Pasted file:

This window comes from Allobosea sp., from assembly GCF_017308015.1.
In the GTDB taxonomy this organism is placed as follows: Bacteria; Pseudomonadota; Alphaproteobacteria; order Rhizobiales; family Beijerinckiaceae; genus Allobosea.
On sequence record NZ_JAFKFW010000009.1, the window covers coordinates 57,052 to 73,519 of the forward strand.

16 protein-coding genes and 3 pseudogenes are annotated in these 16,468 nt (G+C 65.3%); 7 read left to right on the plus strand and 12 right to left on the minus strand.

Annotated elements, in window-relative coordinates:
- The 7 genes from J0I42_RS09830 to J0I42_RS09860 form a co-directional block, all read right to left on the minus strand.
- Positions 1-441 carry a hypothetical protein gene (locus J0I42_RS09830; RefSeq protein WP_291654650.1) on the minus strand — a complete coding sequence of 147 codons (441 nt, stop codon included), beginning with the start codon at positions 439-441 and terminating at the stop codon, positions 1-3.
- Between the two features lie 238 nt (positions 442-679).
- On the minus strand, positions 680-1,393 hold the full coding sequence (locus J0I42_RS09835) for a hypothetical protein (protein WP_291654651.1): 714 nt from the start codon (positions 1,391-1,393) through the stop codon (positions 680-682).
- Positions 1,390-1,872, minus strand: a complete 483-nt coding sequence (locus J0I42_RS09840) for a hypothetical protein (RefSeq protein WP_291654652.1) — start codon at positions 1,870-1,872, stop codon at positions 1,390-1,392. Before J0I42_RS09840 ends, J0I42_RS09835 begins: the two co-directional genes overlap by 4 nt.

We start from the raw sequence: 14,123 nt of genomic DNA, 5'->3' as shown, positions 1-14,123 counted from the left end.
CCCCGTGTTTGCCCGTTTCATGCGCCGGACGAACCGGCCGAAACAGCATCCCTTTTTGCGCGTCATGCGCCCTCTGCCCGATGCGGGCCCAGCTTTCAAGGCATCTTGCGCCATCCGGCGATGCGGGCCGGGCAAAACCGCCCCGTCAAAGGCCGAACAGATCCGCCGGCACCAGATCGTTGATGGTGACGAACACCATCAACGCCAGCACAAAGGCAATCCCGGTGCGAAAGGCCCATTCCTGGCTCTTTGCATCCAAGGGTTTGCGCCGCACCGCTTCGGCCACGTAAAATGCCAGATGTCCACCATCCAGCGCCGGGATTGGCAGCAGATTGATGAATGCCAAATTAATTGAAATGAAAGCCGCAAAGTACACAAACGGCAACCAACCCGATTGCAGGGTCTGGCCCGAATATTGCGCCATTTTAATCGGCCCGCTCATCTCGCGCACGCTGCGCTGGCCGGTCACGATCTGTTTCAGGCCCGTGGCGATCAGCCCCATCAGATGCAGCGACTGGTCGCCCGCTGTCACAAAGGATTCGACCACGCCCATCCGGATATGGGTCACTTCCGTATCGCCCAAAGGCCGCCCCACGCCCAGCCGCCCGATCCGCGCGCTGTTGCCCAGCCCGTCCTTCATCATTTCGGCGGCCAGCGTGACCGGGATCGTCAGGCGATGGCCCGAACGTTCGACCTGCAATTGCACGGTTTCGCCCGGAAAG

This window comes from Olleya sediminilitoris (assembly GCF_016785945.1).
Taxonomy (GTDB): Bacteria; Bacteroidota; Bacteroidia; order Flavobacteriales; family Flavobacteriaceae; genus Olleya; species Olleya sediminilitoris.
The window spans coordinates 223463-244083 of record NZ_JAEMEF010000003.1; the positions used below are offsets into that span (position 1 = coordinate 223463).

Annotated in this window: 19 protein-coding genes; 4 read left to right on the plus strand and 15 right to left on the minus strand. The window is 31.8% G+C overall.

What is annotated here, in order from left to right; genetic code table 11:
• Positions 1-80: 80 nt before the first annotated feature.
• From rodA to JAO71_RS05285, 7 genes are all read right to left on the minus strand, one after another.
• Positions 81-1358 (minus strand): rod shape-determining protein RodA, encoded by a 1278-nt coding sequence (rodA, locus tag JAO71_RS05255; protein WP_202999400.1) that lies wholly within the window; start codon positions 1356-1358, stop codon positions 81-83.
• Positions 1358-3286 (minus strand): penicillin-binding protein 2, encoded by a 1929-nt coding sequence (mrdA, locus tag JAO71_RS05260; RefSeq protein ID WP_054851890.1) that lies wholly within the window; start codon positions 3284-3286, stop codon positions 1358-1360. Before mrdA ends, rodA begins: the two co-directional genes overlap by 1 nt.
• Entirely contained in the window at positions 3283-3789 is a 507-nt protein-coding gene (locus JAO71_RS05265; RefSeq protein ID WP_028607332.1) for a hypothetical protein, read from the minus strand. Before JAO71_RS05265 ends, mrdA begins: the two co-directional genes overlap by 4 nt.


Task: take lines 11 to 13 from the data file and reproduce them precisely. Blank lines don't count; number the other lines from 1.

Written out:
We start from the raw sequence: 14,123 nt of genomic DNA, 5'->3' as shown, positions 1-14,123 counted from the left end.
CCCCGTGTTTGCCCGTTTCATGCGCCGGACGAACCGGCCGAAACAGCATCCCTTTTTGCGCGTCATGCGCCCTCTGCCCGATGCGGGCCCAGCTTTCAAGGCATCTTGCGCCATCCGGCGATGCGGGCCGGGCAAAACCGCCCCGTCAAAGGCCGAACAGATCCGCCGGCACCAGATCGTTGATGGTGACGAACACCATCAACGCCAGCACAAAGGCAATCCCGGTGCGAAAGGCCCATTCCTGGCTCTTTGCATCCAAGGGTTTGCGCCGCACCGCTTCGGCCACGTAAAATGCCAGATGTCCACCATCCAGCGCCGGGATTGGCAGCAGATTGATGAATGCCAAATTAATTGAAATGAAAGCCGCAAAGTACACAAACGGCAACCAACCCGATTGCAGGGTCTGGCCCGAATATTGCGCCATTTTAATCGGCCCGCTCATCTCGCGCACGCTGCGCTGGCCGGTCACGATCTGTTTCAGGCCCGTGGCGATCAGCCCCATCAGATGCAGCGACTGGTCGCCCGCTGTCACAAAGGATTCGACCACGCCCATCCGGATATGGGTCACTTCCGTATCGCCCAAAGGCCGCCCCACGCCCAGCCGCCCGATCCGCGCGCTGTTGCCCAGCCCGTCCTTCATCATTTCGGCGGCCAGCGTGACCGGGATCGTCAGGCGATGGCCCGAACGTTCGACCTGCAATTGCACGGTTTCGCCCGGAAAG

This window comes from Olleya sediminilitoris (assembly GCF_016785945.1).